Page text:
Canare breakaway cable
For the uninitiated, a breakaway cable consolidates multiple XLR and mini cables into one neat cable, which can be run from a location audio mixer to a camera (or audio recorder). Though it may seem overpriced for what is seemingly a bunch of XLR and mini plug cables wrapped together, if you’re using a mixer and feeding that audio into your camera the simplicity, organization, and mobility that a breakaway cable provides is well worth the cost. In addition to feeding your camera two tracks of audio with one cable, a good breakaway cable also give the sound mixer a means to listen to the “return” audio instead of the audio from the sound mixer. This is the best way to monitor the audio being mixed, so for me it’s worth the investment. $190.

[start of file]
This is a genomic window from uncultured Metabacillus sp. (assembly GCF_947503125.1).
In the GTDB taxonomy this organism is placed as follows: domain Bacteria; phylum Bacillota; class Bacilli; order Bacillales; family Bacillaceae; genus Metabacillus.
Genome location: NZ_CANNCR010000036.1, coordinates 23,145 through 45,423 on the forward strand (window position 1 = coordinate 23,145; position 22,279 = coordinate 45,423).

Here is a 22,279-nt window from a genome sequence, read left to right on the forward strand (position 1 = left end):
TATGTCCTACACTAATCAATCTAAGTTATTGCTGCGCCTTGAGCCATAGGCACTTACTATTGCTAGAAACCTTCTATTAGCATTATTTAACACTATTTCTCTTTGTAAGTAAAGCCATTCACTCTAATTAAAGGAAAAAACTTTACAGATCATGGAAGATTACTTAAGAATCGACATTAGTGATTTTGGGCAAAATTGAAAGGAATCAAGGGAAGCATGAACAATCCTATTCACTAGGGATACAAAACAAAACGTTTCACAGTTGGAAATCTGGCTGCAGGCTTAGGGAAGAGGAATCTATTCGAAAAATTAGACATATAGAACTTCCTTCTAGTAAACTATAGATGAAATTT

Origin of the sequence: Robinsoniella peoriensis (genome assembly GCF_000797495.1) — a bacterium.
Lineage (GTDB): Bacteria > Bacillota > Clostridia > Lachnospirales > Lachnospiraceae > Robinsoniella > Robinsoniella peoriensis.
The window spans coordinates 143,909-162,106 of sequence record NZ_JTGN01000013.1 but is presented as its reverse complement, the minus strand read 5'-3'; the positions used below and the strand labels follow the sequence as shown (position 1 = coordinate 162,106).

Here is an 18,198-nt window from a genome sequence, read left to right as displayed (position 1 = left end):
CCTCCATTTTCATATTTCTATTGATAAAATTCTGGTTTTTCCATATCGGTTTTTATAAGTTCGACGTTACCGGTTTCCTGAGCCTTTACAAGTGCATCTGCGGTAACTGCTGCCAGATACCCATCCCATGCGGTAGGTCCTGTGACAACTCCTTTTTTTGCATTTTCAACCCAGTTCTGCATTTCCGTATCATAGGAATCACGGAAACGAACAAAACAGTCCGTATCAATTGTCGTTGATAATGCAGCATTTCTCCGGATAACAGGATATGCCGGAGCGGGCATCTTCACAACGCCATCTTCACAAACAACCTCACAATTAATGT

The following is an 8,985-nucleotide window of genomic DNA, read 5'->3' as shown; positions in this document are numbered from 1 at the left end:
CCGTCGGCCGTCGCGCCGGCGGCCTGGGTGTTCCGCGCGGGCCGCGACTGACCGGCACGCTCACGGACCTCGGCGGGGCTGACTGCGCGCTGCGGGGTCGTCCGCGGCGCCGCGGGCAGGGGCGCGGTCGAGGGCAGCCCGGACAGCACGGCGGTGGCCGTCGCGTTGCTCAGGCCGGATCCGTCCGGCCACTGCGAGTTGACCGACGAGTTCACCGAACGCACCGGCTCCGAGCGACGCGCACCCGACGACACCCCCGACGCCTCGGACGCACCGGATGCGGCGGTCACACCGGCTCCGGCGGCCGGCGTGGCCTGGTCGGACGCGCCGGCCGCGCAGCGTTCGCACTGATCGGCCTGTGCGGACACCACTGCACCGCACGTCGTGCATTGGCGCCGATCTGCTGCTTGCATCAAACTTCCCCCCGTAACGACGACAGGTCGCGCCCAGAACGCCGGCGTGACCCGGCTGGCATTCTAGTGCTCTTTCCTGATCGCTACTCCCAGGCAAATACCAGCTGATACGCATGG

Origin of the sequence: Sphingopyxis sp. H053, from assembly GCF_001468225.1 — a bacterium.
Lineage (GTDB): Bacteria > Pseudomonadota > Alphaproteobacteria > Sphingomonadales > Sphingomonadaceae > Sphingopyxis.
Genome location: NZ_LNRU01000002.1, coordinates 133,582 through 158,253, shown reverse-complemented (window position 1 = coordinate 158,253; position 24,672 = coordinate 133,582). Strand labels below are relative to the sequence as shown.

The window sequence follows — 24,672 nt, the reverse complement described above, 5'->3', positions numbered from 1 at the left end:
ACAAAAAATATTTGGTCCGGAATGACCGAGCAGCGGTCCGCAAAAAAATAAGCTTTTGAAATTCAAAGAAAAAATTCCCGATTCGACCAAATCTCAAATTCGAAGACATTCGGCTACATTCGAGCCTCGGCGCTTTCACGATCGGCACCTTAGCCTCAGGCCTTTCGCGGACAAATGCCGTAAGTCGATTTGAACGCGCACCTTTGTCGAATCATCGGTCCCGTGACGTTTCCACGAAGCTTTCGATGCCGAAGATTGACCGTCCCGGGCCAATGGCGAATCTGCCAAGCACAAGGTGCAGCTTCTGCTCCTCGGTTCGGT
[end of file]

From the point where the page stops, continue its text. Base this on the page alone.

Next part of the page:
2 Responses to “A Dozen Useful, Low-Budget Camera-Related Items”

  1. The Lab Says:

    Awesome article. That lantern was a hell of a find! Thanks!

  2. Charles Says:

    I am doing more and more video and this was a Godsend.
    That Coleman lantern is perfect for me!
    Thanks.
    Charles